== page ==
As much as I find the way this book handles gender to be refreshing, I’m not sure if I want to read the other books in the series. (Note that the other books in the series are actually prequels and The Stone Prince is a self-contained story.)  At this time, I’m interested in continuing with this series but I think I’ll hold off a bit before ordering the next one. I didn’t hate this book. In fact, as of right now, I actually prefer her writing to Huff’s, but  the issues above just leave me uncertain about this series.

Game Review: Hatoful Boyfriend

As you probably already know, I love dating sims. There’s something about pursuing a relationship with a fictional character who is actually a bunch of ones and zeroes that is just so…I don’t know the word, satisfying, maybe? I don’t think that’s the right word. The point is that I really like it when games give me a chance to set my character up with another character (or two) and there aren’t very many options if you’re looking to play a dating sim in English (well, Other Age is pretty cute).

Hatoful Boyfriend isn’t your average dating sim, and, well, just check out the logo:

In Hatoful Boyfriend, you are the only human student (default name Hiyoko Tosaka) at St. PigeoNation’s school for gifted birds. As Hiyoko, you’ll attend classes, meet new friends, and find romance.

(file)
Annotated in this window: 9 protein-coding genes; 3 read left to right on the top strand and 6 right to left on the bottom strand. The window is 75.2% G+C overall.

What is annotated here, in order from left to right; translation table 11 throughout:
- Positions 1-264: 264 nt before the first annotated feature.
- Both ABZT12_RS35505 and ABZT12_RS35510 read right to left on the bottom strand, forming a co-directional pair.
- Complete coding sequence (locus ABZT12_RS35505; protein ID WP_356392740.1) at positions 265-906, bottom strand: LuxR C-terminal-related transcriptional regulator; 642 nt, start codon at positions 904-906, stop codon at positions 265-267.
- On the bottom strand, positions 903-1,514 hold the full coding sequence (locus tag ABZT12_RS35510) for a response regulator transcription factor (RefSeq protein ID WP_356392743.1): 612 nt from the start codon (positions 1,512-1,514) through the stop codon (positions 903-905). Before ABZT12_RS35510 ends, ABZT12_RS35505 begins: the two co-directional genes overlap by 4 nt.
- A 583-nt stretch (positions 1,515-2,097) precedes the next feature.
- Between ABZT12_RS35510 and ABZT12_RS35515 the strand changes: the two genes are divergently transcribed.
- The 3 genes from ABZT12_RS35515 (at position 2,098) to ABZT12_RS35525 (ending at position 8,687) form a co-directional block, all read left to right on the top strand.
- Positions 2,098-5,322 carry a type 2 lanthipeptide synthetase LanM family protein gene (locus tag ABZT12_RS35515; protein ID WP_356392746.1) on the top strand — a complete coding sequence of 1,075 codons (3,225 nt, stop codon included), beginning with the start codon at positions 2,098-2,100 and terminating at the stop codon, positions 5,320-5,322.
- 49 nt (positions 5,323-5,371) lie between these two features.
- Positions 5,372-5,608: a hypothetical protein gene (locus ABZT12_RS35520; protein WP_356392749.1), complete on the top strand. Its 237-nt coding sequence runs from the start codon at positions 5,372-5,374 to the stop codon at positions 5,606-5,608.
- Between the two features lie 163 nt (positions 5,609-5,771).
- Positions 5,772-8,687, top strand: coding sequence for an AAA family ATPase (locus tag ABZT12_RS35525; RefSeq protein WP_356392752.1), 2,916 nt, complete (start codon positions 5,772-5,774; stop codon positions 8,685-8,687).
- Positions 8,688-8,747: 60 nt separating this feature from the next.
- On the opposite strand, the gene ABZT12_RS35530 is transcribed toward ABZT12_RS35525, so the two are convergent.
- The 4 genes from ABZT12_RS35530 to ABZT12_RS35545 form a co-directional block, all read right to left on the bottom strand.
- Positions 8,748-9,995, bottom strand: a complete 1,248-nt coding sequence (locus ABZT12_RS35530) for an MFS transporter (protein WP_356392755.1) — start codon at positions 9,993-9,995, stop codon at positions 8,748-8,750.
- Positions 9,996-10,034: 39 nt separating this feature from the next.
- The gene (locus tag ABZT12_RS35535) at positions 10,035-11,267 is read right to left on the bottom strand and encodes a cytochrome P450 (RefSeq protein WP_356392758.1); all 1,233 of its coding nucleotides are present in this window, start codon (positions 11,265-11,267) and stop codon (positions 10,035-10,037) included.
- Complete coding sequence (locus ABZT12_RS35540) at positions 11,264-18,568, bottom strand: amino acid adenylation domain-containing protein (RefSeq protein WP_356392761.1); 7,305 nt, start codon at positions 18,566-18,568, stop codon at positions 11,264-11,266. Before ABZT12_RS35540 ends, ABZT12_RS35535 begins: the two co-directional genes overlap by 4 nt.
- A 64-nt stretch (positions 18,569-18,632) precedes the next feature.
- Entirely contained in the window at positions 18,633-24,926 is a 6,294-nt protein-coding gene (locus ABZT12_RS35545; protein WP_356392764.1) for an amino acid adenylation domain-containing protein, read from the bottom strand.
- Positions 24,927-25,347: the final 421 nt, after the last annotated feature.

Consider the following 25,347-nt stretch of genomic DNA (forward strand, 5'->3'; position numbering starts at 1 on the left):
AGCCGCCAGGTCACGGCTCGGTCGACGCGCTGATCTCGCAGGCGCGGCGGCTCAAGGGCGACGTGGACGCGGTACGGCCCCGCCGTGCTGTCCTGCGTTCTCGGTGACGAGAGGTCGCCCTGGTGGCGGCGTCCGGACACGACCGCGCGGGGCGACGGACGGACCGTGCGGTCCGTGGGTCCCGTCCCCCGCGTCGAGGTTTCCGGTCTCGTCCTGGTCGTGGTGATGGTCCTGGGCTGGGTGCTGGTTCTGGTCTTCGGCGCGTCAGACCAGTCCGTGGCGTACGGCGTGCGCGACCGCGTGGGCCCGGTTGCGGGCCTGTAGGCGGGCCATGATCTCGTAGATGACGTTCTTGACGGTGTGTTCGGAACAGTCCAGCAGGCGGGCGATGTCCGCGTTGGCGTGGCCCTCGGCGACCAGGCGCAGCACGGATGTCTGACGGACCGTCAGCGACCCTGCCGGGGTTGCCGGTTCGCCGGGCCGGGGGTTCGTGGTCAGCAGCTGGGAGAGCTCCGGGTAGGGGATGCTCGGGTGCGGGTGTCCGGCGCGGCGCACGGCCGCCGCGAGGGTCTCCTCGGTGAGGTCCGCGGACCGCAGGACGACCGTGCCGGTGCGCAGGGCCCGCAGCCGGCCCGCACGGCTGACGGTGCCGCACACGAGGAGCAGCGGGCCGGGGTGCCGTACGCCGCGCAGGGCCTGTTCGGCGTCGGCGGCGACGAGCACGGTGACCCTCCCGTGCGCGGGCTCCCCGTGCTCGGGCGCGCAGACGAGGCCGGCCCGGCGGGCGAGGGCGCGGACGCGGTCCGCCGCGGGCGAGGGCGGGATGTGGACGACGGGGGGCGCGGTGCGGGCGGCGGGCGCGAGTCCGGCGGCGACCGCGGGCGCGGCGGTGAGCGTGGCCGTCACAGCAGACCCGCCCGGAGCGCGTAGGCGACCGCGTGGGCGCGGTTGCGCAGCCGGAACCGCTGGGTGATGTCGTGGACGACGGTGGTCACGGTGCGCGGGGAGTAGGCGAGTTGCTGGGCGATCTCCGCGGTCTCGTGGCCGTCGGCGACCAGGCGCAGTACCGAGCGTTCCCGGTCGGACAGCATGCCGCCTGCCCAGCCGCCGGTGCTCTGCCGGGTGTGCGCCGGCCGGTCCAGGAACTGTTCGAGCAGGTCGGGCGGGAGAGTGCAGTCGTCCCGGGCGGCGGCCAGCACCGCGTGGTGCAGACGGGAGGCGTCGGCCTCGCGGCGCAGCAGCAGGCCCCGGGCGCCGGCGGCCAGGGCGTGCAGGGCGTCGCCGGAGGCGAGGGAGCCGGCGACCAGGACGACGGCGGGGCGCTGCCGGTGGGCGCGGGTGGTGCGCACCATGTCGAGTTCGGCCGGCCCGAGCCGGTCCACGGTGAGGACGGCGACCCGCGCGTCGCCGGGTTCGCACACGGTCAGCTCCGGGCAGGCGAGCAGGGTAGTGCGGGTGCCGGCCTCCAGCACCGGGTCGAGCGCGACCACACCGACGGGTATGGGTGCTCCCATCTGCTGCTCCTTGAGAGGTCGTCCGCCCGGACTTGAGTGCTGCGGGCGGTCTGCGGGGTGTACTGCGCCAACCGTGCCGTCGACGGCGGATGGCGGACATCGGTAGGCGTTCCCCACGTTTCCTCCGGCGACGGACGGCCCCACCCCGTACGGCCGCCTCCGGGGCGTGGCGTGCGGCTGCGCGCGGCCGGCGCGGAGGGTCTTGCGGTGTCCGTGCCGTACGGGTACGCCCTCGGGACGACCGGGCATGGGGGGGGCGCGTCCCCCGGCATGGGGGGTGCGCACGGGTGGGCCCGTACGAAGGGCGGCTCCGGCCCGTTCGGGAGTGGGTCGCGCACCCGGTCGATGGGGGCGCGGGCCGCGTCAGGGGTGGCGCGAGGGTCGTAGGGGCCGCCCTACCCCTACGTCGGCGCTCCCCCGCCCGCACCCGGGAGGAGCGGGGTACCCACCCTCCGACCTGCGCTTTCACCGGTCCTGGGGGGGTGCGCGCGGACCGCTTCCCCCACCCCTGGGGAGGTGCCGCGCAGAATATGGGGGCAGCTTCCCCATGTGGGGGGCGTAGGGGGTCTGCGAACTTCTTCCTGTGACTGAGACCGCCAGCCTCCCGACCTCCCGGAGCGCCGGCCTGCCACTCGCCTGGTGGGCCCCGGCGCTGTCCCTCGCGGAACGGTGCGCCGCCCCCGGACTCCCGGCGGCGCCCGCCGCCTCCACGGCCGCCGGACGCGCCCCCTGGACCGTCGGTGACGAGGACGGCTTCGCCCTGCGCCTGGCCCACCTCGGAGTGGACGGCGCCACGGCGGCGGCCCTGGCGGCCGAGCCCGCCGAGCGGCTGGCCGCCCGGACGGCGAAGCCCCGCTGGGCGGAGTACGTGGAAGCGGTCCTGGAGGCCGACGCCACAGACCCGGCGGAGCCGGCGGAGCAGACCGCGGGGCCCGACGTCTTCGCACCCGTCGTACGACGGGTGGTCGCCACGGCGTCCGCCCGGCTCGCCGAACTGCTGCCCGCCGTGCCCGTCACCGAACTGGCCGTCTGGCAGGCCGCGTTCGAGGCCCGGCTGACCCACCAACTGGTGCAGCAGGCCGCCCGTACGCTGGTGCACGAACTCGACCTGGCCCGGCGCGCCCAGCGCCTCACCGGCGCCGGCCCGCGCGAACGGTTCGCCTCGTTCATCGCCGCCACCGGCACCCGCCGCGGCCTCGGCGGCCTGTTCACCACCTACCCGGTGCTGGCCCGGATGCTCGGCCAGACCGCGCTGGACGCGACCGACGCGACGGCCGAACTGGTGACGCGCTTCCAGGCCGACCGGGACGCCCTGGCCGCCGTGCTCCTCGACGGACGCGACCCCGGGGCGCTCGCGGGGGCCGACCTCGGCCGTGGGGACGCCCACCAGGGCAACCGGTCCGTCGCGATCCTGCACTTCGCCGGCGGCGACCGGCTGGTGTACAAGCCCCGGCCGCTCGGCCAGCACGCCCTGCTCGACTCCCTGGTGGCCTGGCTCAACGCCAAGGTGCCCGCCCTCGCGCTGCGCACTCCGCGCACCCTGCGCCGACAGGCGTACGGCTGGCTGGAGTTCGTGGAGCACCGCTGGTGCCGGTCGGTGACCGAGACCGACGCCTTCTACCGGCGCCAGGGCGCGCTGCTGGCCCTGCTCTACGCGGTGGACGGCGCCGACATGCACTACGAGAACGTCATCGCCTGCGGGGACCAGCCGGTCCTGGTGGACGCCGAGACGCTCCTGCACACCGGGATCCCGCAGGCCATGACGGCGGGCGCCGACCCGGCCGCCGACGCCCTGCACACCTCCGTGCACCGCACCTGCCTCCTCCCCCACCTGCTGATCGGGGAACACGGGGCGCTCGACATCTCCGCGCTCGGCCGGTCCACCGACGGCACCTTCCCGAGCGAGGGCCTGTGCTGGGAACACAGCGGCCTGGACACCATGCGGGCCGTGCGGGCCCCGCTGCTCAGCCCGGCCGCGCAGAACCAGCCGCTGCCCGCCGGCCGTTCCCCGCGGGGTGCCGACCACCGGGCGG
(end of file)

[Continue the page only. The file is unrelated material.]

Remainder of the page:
You know, with sentient birds, you’re dating birds, you, the player. Birds.

If this sounds like complete WTFery, that’s because that’s exactly what it is. It knows its premise is absolutely out there and it runs with it, but it still manages to be a competent parody of dating sims. You have a range of personalities that you would expect from any dating sim: the boy next door/childhood friend, the jock, the snobbish aristocrat, the quiet and aloof one, the flirt, the bad boy, all present and accounted for with a few interesting twists (you know, besides the whole bird thing). From the get go, it’s apparent that all is not as it seems, whether it’s your homeroom teacher mysteriously smelling of bleach or disappearances connected to the infirmary.

The thing is, Hatoful Boyfriend isn’t a very good game.